- Post Mortem Analysis: The post-mortem report will be vital to all concerned with business reputation, viability, and operations and should be as clear and non-technical as possible. It could include a list of lessons learned from the incident, including what the organization intended or planned to do, what went wrong, and what can be improved upon.
- Activate Incident Communication Plan: To survive an incident such as a business interruption, security breach, or a product recall, organizations need more than a successful communication strategy - they need an incident communication plan. (see https://e-janco.com/incident-communication-plan-policy.html )
Janco in its monthly interviews of CIOs found that one in five organizations has experienced some type of fraud associated with their systems.
Security Manual Template purchase options
Security Manual Template - Standard Edition
- Business and IT Impact Questionnaire
- Threat and Vulnerability Assessment Toolkit
- Security Management Checklist
- Full Detail Policies for
- Blog and Personal Website Policy
- Internet, Email, Social Networking, Mobile Device, and Electronic Communication Policy
- Mobile Device Policy
- Physical and Virtual File Server Policy
- Sensitive Information Policy
- Travel and Off-Site Meeting Policy
- Job Descriptions for the Chief Compliance Officer, Chief Security Officer, Data Protection Officer, Manager Security and Workstations, Manager WFH Support, Security Architect, and Systems Administrator.
- Work From Home (WFH) operational rules
- HIPAA Audit Program
- GDPR Compliance Checklist to meet EU Requirements
- CCPA - California Consumer Privacy Act requirements definition
- Consumer Bill of Rights
- Sarbanes Oxley Section 404 Checklist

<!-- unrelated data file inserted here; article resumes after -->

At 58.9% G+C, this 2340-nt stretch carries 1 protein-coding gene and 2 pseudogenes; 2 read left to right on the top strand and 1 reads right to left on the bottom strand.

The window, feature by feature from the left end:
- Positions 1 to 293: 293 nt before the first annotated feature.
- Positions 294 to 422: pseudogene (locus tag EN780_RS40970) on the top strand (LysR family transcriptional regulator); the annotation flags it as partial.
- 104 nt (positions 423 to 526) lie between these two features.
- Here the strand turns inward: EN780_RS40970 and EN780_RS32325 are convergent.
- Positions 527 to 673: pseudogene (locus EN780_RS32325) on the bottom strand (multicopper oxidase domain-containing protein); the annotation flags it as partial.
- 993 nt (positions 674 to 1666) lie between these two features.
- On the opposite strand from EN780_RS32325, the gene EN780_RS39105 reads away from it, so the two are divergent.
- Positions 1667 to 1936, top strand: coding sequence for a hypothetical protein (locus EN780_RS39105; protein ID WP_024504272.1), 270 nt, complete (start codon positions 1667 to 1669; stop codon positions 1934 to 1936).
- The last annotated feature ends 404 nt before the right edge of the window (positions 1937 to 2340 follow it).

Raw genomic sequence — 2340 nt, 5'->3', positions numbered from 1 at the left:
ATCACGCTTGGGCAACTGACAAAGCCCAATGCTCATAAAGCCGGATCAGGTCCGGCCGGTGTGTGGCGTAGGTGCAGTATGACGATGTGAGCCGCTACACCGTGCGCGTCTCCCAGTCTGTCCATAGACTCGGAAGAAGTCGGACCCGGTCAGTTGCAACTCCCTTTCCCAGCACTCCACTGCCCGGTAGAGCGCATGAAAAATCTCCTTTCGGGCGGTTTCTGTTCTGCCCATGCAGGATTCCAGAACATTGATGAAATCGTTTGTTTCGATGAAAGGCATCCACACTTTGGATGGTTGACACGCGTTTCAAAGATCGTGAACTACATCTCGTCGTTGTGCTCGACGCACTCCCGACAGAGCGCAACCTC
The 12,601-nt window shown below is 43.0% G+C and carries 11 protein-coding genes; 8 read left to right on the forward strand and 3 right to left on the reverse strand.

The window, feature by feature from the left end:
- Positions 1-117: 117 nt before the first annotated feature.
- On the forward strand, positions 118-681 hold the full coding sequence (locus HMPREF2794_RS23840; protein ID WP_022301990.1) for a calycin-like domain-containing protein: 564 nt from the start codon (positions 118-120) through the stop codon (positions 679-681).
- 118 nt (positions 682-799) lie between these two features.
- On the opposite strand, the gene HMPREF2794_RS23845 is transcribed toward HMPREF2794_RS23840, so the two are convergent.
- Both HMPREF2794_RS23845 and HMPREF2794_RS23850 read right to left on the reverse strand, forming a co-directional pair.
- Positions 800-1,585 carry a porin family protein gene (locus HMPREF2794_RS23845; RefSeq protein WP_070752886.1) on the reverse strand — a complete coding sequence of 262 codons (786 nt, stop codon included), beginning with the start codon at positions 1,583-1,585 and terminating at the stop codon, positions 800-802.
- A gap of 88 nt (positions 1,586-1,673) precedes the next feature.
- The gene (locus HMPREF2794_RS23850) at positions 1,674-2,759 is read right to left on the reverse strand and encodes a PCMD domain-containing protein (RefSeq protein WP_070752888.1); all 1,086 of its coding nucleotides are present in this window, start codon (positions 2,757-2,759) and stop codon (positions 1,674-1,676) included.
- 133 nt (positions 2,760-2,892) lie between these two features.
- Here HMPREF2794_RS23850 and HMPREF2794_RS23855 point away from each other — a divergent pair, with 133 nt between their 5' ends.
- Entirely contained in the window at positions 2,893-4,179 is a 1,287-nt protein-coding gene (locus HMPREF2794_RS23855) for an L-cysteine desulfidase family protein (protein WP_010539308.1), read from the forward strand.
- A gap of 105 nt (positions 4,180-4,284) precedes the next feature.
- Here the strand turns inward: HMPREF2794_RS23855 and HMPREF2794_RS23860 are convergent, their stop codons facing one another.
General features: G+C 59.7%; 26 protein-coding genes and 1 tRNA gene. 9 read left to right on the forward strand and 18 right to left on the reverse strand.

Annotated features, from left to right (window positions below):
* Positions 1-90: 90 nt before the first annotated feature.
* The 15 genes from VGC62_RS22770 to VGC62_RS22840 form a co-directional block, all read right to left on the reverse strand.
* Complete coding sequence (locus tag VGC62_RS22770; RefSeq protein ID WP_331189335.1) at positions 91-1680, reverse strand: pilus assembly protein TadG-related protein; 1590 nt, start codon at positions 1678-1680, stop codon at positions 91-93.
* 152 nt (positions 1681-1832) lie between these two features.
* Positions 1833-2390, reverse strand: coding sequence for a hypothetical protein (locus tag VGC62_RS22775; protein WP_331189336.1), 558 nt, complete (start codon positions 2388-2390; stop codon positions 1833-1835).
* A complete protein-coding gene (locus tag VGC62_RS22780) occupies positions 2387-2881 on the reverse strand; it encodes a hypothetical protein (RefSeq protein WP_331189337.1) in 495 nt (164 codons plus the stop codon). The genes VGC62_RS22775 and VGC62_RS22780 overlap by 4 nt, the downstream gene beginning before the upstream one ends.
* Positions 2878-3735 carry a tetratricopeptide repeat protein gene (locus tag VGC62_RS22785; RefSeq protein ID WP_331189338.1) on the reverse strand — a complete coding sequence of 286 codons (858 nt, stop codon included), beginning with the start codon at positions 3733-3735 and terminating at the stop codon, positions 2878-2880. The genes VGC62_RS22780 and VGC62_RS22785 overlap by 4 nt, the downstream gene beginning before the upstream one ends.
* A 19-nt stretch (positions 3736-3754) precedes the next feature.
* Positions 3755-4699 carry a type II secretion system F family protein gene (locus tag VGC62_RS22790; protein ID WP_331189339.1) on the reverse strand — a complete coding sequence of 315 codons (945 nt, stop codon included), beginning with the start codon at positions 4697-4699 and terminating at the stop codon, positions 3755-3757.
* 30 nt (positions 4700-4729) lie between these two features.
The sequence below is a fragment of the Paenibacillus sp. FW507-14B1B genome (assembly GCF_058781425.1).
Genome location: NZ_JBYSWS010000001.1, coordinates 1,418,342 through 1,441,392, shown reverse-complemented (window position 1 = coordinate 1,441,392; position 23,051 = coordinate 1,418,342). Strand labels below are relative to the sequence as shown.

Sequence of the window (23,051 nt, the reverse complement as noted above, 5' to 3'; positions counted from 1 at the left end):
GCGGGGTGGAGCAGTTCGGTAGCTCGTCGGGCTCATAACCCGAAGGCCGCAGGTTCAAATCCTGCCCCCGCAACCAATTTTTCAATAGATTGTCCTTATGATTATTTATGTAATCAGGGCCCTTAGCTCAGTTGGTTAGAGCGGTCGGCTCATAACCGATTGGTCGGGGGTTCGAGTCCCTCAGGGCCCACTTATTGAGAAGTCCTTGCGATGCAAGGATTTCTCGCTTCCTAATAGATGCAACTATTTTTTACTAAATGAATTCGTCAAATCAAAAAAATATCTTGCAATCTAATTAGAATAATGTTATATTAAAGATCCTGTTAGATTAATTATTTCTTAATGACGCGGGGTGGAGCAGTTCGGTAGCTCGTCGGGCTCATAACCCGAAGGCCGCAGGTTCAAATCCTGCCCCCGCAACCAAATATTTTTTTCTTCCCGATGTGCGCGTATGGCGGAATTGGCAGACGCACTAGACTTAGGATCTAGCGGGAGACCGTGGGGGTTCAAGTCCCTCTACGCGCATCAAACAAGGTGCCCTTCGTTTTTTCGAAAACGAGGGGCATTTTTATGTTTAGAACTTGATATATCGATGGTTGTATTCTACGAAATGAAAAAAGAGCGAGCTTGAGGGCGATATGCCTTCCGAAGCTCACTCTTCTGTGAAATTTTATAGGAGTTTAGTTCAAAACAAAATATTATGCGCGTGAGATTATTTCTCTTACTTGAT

- HIPPA Audit Proram
- Security Audit Program- fully editable -- Comes in MS EXCEL and PDF formats -- Meets GDPR, ISO 28000, 27001, 27002, Sarbanes-Oxley, PCI-DSS, HIPAA FIPS 199, and NIS SP 800-53 requirements -- Over 400 unique tasks divided into 11 areas of audit focus which are the divided into 38 separate task groupings
- Electronic forms that can be Emailed, completed via a computer or tablet, and stored electronically including: Blog Policy Compliance, BYOD Access and Use, Company Asset Employee Control Log, Email - Employee Acknowledgment, Employee Termination Checklist, FIPS 199 Assessment Electronic Form, Internet Access Request, Internet Use Approval, Internet & Electronic Communication - Employee Acknowledgment, Mobile Device Access and Use Agreement, Employee Security Acknowledgment Release, Preliminary Security Audit Checklist, Risk Assessment, Security Access Application, Security Audit Report, Security Violation Reporting, Sensitive Information Policy Compliance Agreement, Server Registration, and Threat and Vulnerability Assessment
- eReader version of the Security Manual Template
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Security Manual Template - Premium Edition
Security Manual Template Standard Edition - Electronically Delivered
- Security Team Job Descriptions MS Word Format
- Chief Compliance Officer (CCO); Chief Security Officer (CSO); VP Strategy and Architecture; Data Protection Officer (DPO); Director e-Commerce; Database Administrator; Data Security Administrator; Manager Data Security; Manager Facilities and Equipment; Manager Network and Computing Services; Manager Network Services; Manager Training and Documentation; Manager Voice and Data Communication; Manager Wireless Systems; Identity Management Protection Analyst, Information Security Analyst, Network Security Analyst; System Administrator - Linux, System Administrator - Unix; and System Administrator - Windows
Security Manual Template - Gold Edition
Security Manual Template Premium Edition Electronically Delivered
- IT Job Descriptions MS Word Format - Updated to meet all mandated security requirements
- 324 Job Descriptions from the Internet and IT Job Descriptions HandiGuide in MS Word Format including all of the job descriptions in the Premium Edition. Each job description is at least 2 pages long and some of the more senior positions are up to 8 pages in length.